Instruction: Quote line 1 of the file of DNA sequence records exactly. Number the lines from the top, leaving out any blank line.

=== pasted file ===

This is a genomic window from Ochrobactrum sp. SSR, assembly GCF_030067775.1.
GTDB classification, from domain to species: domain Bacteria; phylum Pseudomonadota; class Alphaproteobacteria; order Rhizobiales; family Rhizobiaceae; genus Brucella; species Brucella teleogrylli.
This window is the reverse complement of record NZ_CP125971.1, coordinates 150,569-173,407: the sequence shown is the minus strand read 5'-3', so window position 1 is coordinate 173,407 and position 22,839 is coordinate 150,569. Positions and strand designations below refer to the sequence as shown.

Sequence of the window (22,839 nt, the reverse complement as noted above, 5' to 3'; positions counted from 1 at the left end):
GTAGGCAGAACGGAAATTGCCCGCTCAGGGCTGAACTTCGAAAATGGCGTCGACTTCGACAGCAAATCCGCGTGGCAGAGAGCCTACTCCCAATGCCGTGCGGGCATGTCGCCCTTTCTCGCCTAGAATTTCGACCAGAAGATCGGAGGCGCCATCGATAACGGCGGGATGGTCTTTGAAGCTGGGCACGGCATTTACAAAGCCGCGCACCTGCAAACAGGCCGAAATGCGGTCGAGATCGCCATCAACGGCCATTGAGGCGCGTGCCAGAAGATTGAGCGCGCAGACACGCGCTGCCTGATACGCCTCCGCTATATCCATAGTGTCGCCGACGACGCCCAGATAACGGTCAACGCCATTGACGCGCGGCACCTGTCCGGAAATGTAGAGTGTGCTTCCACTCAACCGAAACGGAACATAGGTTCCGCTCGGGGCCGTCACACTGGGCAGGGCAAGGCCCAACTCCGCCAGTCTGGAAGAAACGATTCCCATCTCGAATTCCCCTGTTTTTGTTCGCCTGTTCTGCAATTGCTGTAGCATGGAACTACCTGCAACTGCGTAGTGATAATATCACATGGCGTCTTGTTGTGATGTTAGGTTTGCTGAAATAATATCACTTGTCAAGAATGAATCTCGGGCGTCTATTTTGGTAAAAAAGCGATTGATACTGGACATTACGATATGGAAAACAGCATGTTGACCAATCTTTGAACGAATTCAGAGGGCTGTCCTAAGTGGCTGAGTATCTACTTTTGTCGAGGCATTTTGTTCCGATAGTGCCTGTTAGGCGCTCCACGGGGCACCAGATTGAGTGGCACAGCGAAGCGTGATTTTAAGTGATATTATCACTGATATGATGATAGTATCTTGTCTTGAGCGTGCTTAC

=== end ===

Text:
This is a genomic window from Ochrobactrum sp. SSR, assembly GCF_030067775.1.